PCIJ contributor Joseph Israel Laban shares this personal essay in the wake of the historic election victory the other day of Democrat Barack Obama, making the freshman senator of Illinois, Chicago the first African American president of the United States. In his article, Laban reflects not so much on the significance of a black man’s rise to the most powerful office in the most powerful country in the world, but more on how the U.S. mainstream media have covered the elections.

A former senior producer for a public affairs program at GMA-7, Laban is currently in the U.S. as a Fulbright scholar at New York University taking up a masteral degree in journalism.

Of Barack and ‘media bias’
by Joseph Israel Laban

IT was a couple of minutes past 11 p.m. last Tuesday. I was walking down the Cooper Street in Lower Manhattan when I came across an elderly African American woman. She was visibly weeping. Once she was close enough, she told me simply, “Barack won.”

It was not really happiness I saw on her face. It was more of relief. It was as if she was waiting to exhale for a long time, and finally allowing herself to breathe again.

That is how I learned Barack Hussein Obama, the Democrat freshman senator from Illinois, just became the 44th president of the United States. It’s an historic win in an historic election. He became the first African-American to be elected U.S. president, and at age 47, one of the youngest ever to be the leader of the most powerful nation in the world.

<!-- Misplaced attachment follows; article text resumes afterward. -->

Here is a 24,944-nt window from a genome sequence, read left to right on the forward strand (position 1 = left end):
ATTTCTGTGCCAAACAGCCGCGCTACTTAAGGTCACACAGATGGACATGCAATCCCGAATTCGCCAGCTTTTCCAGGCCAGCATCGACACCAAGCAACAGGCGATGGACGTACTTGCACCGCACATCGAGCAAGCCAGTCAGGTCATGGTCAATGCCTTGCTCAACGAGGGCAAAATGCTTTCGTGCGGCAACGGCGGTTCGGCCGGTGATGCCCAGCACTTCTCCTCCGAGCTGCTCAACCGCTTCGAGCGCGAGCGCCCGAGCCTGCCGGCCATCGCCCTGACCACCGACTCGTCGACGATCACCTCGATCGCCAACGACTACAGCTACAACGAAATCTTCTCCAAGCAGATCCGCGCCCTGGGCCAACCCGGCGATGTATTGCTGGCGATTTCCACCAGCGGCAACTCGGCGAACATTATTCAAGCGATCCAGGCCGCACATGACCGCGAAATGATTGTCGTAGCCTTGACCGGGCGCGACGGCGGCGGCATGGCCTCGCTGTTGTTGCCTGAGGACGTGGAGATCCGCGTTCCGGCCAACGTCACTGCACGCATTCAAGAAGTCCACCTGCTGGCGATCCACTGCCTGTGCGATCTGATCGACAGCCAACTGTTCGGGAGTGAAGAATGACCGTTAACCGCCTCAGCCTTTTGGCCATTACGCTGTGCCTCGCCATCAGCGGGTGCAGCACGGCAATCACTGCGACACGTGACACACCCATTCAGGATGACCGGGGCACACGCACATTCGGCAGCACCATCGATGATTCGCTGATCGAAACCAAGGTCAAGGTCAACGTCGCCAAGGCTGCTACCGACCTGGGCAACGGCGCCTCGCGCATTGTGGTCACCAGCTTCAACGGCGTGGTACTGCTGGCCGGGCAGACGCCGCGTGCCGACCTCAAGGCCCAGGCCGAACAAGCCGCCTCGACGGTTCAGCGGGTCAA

For some reason this election provoked a lot of emotions, even among the journalists. A professor who used to work for a media network here called the elections “the most important event he has witnessed in his life” even “more important than the 9/11 terrorist attacks.”

That opinion of course provoked a lively discussion and a passionate argument from our diverse graduate class of journalists from Iran, Iraq, India, Chile, among other places. The Iraqi journalist strongly felt that the 9/11 attacks “could never ever compare” to the current presidential elections.

I agreed with the Iraqi journalist on this one, stating the effect of 9/11 on the radicalization of Islamic groups not just in the Middle East but also in Asia, Africa and parts of Europe. Everyone in the class had an opinion — a strong opinion. Some were even visibly angry and most points articulated were heartfelt.

Admittedly, Filipinos may never fully appreciate exactly the personal relevance of a black man elected as president in a country that once enslaved them. But as a Filipino journalist temporarily staying here, I found the way the U.S. media acted and reacted during the campaign and the elections itself quite thought-provoking.

Read also the Fairness and Accuracy in Reporting (FAIR)‘s report on the accusations of media bias favoring certain candidates in the coverage of the U.S. elections.

For instance, while there were still a number of journalists here who said they were consciously trying to remain neutral during the election season, most U.S. media institutions wore their politics on their sleeves.